Continued testing over the weekend has not detected further contamination in the Huron River.
Testing conducted by the Michigan Department of Environment, Great Lakes, and Energy (EGLE) did not detect the presence of hexavalent chromium downstream of a chemical release that occurred the weekend of July 30 from one of Tribar Manufacturing’s facilities in Wixom.
On Saturday, EGLE says its crews tested 55 locations throughout the river system from Barton Pond – where the city of Ann Arbor has a drinking water intake – upstream to Wixom. None of the 75 samples tested from those locations had detectable level of either hexavalent chromium or total chromium.
Hexavalent chromium is a known carcinogen that can cause a number of adverse health effects through ingestion, skin contact or inhalation.
Of 144 water samples collected throughout 42 river miles since the release, only three have come back with detections of hexavalent chromium – two detections in Milford’s Hubbell Pond and one in the middle of Kent Lake. The Kent Lake detection, completed by lab analysis late Friday – was 5 parts per billion (ppb) – just at the detectable limit of 5 ppb. The two Hubbell Pond detections were 11 and 9 parts per billion. All three were at or below values to protect aquatic life.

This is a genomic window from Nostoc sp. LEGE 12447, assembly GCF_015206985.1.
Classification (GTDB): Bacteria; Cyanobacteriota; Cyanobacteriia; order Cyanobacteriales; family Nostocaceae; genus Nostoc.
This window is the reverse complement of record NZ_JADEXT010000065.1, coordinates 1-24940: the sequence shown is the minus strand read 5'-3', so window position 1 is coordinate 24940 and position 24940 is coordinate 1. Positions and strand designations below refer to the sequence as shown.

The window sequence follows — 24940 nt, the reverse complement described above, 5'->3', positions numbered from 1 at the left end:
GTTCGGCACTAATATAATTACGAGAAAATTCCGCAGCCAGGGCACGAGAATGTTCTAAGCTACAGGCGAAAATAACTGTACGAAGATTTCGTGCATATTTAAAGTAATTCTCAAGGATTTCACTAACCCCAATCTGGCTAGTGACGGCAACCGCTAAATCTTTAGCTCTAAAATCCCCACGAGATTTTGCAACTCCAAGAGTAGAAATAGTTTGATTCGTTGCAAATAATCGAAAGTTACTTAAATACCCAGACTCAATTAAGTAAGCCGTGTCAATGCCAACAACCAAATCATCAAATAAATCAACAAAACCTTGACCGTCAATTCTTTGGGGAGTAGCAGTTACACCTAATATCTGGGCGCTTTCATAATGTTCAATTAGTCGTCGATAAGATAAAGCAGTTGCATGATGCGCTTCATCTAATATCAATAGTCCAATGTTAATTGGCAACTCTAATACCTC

Investigators are evaluating test results from wastewater solids that were sequestered at the Wixom Wastewater treatment plant that appear to have trapped chromium, including hexavalent chromium, and of a carbon filtration system at Tribar that may have trapped the hexavalent chromium before it was discharged to the wastewater plant.
Despite the results, the Michigan Department of Health and Human Services (MDHHS) continues to recommend that people and pets avoid contact with the Huron River water between North Wixom Road in Oakland County and Kensington Road in Livingston County. This includes Norton Creek downstream of the Wixom Wastewater Treatment Plant (Oakland County), Hubbell Pond (also known as Mill Pond in Oakland County) and Kent Lake (Oakland and Livingston counties).
As additional test results are received, MDHHS will update this recommendation.
EGLE staff continues the investigation to determine why the release occurred, the exact volume and product that was released, and the timeline of events.